French Prime Minister Francois Fillion is arriving in Damascus this Saturday flanked by over 30 French businessmen eager to have his support to clinch deals in Syria. If Americans don’t get into the act soon, they will find themselves at a serious disadvantage in an emerging market that has promise and where most assets are undervalued.  As Feltman explained, the US is only sanctioning its own businessmen in Syria. For someone who is in better touch with Syria read Chris Phillips of the BBC: Syria’s Assad: pariah to power-broker.

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New US Ambassador in Syria, in Syria Comment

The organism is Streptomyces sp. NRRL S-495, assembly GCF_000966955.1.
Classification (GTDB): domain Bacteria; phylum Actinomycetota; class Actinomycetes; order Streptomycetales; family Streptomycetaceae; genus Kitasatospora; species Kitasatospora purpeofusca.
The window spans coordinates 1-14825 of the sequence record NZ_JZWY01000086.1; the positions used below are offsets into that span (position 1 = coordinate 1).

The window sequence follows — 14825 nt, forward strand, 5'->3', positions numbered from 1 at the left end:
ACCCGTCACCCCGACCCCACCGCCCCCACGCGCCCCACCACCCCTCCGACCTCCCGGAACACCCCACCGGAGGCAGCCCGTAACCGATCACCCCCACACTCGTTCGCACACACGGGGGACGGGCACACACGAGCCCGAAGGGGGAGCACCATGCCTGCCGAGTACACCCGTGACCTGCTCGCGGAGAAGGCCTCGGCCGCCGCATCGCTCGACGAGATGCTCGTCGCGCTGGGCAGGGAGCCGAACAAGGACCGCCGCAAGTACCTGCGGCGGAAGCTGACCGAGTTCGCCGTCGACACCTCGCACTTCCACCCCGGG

Obama has nominated diplomat Robert S. Ford to be the first U.S. ambassador to Syria since 2005. There were reports in the last few days that the nomination might not go through, but it has. Laura Rozen belives it was timed in part to add pressure on Iran to fall in line.

Several friends have told me that Syria has been hosting one delegation of American and European businessmen after another as Western banks scramble to get in on the bottom floor of the Syrian economy. The normalization of US – Syrian relations has been in the air for some time and the reform process in Syria is beginning to reach a critical mass. There remains much to be done in the way of reforming the legal infrastructure and, perhaps even more importantly, the judicial system, but capitalists are taking notice and no one wants to be left out while Syrian assets are undervalued.